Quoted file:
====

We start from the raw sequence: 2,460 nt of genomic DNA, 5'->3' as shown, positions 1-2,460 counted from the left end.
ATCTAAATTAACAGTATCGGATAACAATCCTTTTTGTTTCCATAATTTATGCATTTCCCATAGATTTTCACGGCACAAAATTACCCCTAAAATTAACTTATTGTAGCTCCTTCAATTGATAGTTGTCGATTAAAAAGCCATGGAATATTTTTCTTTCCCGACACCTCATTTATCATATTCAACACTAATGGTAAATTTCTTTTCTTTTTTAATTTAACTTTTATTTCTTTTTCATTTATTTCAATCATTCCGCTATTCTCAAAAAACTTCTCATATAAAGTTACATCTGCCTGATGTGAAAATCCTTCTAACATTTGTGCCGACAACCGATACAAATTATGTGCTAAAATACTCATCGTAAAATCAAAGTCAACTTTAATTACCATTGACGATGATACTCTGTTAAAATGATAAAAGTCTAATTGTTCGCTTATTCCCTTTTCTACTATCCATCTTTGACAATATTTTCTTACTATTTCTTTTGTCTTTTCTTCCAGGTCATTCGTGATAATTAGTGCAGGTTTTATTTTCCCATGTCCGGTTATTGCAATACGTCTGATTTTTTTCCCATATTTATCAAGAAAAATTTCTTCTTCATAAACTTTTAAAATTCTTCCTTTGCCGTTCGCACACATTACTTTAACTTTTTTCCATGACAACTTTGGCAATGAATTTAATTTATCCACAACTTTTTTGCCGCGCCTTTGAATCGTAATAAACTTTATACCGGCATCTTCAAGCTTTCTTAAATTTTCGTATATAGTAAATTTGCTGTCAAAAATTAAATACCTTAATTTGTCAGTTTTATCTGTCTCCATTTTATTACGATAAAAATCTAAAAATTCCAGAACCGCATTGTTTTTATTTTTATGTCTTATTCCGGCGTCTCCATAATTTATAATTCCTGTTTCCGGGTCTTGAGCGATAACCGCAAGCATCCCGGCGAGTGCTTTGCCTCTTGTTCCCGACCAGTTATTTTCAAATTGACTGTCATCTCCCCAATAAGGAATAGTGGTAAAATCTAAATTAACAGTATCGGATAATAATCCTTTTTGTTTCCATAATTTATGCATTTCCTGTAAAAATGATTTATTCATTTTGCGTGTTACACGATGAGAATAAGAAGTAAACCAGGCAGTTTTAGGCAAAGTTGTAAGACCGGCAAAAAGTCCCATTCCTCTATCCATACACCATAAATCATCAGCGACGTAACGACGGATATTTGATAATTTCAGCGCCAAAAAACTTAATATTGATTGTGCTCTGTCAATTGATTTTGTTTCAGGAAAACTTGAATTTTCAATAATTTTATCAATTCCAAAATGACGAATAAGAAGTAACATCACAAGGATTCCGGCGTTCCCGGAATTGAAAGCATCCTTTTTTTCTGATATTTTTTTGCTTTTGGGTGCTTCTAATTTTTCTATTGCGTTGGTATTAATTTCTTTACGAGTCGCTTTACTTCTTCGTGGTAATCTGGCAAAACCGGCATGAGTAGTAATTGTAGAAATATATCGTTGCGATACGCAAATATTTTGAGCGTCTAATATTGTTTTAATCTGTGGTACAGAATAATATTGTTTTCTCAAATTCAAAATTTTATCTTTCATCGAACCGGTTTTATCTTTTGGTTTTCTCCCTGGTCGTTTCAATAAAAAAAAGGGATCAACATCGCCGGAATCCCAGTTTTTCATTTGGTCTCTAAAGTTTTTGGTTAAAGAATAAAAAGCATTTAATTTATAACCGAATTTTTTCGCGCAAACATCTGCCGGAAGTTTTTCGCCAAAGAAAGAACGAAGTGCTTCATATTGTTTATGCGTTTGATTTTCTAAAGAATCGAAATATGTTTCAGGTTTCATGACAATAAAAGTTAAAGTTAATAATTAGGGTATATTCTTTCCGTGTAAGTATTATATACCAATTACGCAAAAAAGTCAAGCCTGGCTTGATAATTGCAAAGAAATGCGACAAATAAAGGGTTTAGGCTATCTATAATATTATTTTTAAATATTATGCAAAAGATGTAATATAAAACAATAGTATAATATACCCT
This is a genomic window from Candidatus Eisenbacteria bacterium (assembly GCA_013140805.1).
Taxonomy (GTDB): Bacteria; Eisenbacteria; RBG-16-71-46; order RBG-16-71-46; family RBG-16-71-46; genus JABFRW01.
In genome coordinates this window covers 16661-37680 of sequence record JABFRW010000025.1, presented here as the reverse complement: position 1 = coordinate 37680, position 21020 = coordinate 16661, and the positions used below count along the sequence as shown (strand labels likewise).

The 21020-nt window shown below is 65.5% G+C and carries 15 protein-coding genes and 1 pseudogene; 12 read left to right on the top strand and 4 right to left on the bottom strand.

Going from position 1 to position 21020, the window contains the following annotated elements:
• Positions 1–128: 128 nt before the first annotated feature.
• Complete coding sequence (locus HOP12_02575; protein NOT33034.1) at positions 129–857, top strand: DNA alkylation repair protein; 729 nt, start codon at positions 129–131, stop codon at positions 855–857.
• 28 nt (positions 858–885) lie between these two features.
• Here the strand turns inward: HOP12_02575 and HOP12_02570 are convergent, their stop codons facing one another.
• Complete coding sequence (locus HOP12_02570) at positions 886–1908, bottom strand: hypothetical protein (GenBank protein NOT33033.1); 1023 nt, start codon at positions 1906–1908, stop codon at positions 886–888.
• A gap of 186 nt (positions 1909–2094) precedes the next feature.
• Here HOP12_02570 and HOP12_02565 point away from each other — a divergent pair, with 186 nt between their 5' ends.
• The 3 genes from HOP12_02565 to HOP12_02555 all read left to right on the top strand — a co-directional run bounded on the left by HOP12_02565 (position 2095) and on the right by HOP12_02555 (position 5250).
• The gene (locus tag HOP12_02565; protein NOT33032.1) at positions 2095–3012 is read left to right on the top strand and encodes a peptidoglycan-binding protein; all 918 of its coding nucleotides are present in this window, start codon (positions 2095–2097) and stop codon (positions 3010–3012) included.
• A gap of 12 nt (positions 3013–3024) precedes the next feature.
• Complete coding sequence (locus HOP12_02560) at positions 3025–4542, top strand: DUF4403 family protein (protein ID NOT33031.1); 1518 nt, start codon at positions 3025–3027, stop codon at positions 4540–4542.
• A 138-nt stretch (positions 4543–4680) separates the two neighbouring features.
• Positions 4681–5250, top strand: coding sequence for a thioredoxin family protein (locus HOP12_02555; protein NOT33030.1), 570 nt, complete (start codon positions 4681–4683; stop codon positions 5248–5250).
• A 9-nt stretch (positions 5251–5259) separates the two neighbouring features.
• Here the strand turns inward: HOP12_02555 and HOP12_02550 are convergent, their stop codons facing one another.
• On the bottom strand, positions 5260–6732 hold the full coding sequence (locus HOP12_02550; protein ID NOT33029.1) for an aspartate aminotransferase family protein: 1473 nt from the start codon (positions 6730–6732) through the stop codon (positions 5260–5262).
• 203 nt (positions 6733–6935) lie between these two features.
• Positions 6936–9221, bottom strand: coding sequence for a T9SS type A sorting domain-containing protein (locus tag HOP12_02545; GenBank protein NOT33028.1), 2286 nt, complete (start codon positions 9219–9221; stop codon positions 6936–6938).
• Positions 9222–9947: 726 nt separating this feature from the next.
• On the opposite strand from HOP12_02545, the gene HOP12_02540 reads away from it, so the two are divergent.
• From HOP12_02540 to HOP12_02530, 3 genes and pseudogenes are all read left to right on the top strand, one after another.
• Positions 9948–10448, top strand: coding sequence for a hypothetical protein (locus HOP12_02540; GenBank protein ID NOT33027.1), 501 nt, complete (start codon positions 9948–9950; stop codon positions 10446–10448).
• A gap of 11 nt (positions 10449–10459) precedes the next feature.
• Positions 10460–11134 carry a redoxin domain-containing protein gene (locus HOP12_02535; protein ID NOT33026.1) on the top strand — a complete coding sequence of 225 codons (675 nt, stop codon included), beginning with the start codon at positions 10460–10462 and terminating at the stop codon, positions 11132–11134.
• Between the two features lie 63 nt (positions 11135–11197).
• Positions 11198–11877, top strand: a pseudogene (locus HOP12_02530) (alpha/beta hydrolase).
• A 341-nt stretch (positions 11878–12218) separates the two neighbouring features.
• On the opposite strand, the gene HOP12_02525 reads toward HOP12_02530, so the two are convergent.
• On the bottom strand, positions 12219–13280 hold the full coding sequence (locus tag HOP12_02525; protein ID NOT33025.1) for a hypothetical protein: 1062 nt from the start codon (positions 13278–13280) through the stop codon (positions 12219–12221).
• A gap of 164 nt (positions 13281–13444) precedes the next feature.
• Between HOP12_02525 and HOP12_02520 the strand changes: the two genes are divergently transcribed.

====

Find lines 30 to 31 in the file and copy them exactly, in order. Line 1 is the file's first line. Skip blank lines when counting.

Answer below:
• A gap of 11 nt (positions 10449–10459) precedes the next feature.
• Positions 10460–11134 carry a redoxin domain-containing protein gene (locus HOP12_02535; protein ID NOT33026.1) on the top strand — a complete coding sequence of 225 codons (675 nt, stop codon included), beginning with the start codon at positions 10460–10462 and terminating at the stop codon, positions 11132–11134.